Simon left no writings so it is impossible to know the details of his system. The element of the fallen Helen is similar to the Gnostic myth of the fall and redemption of Sophia. According a fourth century writing by Clement of Rome, Simon was the favorite disciple of John the Baptist. And while John is revered by Christians as the herald of Jesus as the Messiah, he is also treated as a revered authority by the Mandaeans, the only surviving Gnostic sect, who reject Jesus as a false prophet.
The two major Gnostic figures of the second century and focus of the heretic hunters were Valentinus of Rome (circa 100-160) and Basilides of Alexandria (dates unknown but he taught circa 117-138 CE). Valentinus' doctrines had strongly Christian elements. He was narrowly defeated to be the Christian bishop of Rome. Very little was known about Basilides except that he was the main Gnostic proponent of Abraxas (more commonly spelled Abrasax, a name that by numerology came out to 365, the number of days in the year). On this slim foundation I formed a lifelong dislike of Valentinus as a place-seeker in the world of conventional religion, and a great fondness for Basilides.
The Gnostic congregations were highly decentralized. Their core belief was a strong dualism: that the world of matter was deadening and inferior to a remote nonphysical home, to which an interior divine spark in most humans aspired to return after death. This led them to an absorption with the Jewish creation myths in Genesis, which they obsessively reinterpreted to formulate allegorical explanations of how humans ended up trapped in the world of matter. And they loved myth-making, each prominent teacher embroidering and changing the creation myths in ways large and small.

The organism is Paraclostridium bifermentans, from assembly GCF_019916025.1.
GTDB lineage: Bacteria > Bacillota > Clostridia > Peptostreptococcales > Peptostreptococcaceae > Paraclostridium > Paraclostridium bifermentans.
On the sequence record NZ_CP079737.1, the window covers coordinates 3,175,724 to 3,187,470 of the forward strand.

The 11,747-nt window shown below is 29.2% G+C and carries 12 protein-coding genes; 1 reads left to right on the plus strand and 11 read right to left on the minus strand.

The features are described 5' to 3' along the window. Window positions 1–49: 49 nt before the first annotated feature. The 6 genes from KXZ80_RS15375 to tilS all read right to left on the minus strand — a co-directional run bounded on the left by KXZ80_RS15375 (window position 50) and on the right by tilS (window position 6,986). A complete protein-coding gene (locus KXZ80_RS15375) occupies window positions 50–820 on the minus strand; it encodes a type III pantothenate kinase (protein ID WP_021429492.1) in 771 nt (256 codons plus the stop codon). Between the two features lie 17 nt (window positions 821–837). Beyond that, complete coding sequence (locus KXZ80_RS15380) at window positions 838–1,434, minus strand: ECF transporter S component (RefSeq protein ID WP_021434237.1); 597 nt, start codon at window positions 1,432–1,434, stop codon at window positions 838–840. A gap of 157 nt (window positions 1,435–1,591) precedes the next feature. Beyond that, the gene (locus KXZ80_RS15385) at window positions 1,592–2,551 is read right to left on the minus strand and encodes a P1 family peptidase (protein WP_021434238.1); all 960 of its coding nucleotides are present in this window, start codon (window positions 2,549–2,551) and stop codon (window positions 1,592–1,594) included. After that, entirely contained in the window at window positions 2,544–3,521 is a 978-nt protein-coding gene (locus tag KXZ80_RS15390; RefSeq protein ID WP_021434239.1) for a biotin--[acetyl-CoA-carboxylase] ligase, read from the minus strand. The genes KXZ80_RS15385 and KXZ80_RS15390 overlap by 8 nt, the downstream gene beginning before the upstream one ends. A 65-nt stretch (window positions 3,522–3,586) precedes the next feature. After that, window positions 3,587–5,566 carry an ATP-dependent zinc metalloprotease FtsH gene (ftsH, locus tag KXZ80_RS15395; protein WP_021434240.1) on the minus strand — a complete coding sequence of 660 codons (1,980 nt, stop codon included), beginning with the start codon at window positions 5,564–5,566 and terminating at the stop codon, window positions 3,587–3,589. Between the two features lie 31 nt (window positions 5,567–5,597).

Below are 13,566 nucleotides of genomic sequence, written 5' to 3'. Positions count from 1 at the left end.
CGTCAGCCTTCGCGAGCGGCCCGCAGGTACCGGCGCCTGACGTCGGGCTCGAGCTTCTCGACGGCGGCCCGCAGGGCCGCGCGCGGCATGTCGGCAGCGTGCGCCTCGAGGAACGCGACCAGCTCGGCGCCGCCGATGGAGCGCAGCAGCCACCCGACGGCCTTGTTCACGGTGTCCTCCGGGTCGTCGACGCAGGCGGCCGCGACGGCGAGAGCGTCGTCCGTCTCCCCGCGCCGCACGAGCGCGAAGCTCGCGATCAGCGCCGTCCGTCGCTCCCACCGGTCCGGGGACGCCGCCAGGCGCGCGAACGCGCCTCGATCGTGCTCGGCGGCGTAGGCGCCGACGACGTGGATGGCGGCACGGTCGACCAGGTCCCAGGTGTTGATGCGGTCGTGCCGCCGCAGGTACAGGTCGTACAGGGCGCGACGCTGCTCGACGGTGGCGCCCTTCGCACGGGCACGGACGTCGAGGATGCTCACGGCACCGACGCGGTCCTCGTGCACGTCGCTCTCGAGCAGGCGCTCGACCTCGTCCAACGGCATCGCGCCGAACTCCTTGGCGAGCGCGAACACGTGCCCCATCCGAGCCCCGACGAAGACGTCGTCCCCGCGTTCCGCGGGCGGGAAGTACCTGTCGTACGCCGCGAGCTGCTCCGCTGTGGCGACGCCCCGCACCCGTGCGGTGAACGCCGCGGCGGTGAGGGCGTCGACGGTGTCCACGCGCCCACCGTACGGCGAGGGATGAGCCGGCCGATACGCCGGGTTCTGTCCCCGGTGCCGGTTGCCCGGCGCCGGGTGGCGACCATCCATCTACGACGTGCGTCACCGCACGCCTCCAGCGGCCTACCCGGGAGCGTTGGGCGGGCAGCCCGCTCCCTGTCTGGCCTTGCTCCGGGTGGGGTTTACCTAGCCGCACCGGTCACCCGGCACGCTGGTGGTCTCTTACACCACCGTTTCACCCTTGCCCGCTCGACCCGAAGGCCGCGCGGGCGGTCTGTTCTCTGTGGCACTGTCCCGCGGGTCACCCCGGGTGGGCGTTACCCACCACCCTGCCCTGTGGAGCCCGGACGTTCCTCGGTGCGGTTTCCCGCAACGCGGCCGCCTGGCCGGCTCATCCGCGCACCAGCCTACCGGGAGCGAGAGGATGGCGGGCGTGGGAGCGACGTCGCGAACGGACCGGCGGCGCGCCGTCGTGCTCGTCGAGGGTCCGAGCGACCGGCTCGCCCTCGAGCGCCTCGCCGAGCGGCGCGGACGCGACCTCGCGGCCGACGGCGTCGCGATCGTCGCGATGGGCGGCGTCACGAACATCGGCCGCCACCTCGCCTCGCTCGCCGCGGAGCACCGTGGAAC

The basic Gnostic story, which varied in details from teacher to teacher, was this. In the beginning there was an unknowable, immaterial, and invisible God, sometimes called the Father of All and sometimes by other names. "He" was neither male nor female, and was composed of an implicitly finite amount of a living nonphysical substance. Surrounding this God was a great empty region called the Pleroma (the fullness). Beyond the Pleroma lay empty space. The God acted to fill the Pleroma through a series of emanations, a squeezing off of small portions of his/its nonphysical energetic divine material.
In most accounts there are thirty emanations in fifteen complementary pairs, each getting slightly less of the divine material and therefore being slightly weaker. The emanations are called Aeons (eternities) and are mostly named personifications in Greek of abstract ideas. Like the God, they are nonphysical light beings. They are described as androgynous or bisexual. The Aeons in turn generate large numbers of simpler entities, sometimes called angels. The first of the great emanations, according to several Gnostic groups, is named Barbelo. This is a predominately female persona. A common stipulation is that only Barbelo is able to see or communicate with the invisible Father God. Even the other nonphysical dwellers in the Pleroma have no contact with this remote entity, sometimes called the Silent God. Often there is a central trinity of Father, Mother (Barbelo), and Son.
The common outcome of the myth rests on the thirtieth emanation or Aeon, Sophia. This is both the Greek word for Wisdom and also a woman's name. Sophia becomes jealous of the power of the Father of All to create. Without permission of her consort, the other of her matching pair, she gives birth or otherwise creates an offspring. It proves to be monstrous, with the head of a lion and the body of a serpent. She names him Yaldabaoth. He is also called Saklas (in Hebrew, the fool), and Samael (the blind God).